Informations and abstract
Keywords: Workplace studies, ethnomethodology, conversation analysis, video, surgery, anatomy, visual field, decision-taking, team work, collaboration.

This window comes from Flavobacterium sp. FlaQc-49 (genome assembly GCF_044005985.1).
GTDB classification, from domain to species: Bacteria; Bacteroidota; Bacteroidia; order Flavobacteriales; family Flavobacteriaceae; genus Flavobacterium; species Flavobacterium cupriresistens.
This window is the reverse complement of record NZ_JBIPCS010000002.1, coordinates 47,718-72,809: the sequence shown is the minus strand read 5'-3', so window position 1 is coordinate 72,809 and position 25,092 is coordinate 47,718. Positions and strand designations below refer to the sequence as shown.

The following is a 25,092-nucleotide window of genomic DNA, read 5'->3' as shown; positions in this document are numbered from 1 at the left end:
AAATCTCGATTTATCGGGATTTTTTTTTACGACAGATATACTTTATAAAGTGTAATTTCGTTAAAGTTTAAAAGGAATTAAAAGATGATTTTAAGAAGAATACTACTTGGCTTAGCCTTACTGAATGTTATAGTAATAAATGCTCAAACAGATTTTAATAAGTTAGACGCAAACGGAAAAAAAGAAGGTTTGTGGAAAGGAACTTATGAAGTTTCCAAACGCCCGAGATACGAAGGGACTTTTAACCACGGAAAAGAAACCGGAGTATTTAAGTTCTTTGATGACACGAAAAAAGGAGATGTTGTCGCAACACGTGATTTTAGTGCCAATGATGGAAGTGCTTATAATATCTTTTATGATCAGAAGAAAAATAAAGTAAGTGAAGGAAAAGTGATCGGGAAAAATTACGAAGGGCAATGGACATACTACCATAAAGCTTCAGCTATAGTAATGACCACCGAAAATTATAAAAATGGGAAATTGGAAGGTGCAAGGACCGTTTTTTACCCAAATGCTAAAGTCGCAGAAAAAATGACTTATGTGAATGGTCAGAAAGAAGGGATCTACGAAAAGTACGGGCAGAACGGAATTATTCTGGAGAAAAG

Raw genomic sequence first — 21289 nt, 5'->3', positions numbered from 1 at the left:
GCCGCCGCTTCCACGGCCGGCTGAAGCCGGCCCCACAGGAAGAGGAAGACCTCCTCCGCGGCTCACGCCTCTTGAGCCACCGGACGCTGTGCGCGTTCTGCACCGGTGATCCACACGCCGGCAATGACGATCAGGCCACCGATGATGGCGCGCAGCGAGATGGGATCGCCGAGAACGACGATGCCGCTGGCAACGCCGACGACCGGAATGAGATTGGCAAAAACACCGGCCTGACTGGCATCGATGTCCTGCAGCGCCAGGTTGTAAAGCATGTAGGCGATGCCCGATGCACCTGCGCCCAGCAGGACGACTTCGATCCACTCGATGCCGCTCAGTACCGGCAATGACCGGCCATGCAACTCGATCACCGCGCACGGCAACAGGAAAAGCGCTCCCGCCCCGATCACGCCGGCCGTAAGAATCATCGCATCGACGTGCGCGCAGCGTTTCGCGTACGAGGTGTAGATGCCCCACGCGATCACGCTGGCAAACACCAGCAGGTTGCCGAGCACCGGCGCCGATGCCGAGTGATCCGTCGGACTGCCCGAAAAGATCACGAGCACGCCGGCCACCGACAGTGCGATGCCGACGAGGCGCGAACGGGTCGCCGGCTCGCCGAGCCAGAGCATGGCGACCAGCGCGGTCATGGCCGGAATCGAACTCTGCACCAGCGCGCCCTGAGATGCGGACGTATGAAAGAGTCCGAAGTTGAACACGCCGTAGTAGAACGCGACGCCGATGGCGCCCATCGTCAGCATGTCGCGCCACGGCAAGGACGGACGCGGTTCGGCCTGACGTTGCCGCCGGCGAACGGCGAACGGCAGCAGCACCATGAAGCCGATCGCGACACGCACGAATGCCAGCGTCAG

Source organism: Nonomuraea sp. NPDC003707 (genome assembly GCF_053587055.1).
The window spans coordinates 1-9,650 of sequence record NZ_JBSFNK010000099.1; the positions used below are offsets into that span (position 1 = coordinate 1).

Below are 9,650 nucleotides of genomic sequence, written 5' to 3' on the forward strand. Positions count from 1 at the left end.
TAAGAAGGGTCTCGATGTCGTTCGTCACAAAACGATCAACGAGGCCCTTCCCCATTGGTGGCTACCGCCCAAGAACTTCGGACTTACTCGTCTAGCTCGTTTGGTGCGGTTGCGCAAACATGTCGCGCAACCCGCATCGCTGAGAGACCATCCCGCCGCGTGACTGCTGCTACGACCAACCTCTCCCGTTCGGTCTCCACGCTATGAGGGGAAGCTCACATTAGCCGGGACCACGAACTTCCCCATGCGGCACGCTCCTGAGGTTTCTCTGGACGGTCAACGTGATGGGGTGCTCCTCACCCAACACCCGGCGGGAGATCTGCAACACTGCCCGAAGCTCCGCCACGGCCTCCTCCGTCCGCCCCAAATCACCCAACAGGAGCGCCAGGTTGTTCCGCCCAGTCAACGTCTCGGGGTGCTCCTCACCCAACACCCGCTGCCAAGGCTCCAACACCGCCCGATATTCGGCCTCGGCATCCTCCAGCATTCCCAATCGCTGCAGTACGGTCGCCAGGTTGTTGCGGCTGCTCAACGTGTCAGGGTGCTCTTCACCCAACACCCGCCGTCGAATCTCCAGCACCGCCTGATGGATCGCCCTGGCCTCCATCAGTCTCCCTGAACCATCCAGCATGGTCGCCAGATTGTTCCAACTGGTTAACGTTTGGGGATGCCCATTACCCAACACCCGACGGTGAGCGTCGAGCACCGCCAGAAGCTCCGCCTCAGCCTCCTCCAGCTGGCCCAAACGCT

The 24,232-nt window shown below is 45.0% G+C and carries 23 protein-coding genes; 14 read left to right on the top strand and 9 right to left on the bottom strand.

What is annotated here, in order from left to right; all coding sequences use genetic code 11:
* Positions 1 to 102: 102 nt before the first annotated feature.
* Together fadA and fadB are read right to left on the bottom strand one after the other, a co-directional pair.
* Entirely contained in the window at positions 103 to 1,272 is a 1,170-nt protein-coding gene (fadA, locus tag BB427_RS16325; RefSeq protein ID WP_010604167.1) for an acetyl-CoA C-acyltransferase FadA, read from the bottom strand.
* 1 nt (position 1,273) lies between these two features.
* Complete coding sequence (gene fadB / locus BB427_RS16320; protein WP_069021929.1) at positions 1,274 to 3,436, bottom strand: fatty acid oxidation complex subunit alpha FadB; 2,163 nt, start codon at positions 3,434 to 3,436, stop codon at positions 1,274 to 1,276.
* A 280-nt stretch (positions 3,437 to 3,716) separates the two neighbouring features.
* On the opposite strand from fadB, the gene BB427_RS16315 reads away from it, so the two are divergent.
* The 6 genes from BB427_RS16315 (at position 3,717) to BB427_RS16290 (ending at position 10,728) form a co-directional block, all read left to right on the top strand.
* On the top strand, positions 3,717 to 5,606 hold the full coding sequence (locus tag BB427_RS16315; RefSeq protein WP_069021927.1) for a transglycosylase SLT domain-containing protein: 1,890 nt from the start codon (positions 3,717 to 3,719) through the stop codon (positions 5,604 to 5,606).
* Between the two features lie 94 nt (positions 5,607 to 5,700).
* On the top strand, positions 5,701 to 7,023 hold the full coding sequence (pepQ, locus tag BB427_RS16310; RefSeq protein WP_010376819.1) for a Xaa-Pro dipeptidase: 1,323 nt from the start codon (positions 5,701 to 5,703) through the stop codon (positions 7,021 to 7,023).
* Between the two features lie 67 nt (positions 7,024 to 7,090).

This paper offers an analysis of surgical practices based on a corpus of video-recorded laparoscopic operations. In the setting studied, the operation is performed with an endoscopic camera inserted in the body of the patient: the surgical staff operates on the patient while looking at the camera. This image, as well as that of the patient's body, is transmitted live to an audience in a distant amphitheatre, to a group of experts and to a group of advanced trainees. This setting represents a specific case of tele-medicine, in which both tele-expertise and tele-teaching are taking place. The paper studies the way in which the participants manage their different access to and perspectives of the operating theatre for the activities in which they are engaged: operating the patient, creating a relevant visual field of the anatomy, taking decisions, discussing the public availability of the surgical gestures. Detailed analyses focus on the achievement of a common visual space for both the operation and its demonstration; of a common participation framework allowing surgeons, experts and trainees to interact together; and the divulgence of surgical procedures, allowing for collective discussion and critiques. In this way, the paper aims at contributing to the growing literature within workplace studies, inspired by ethnomethodology and conversation analysis.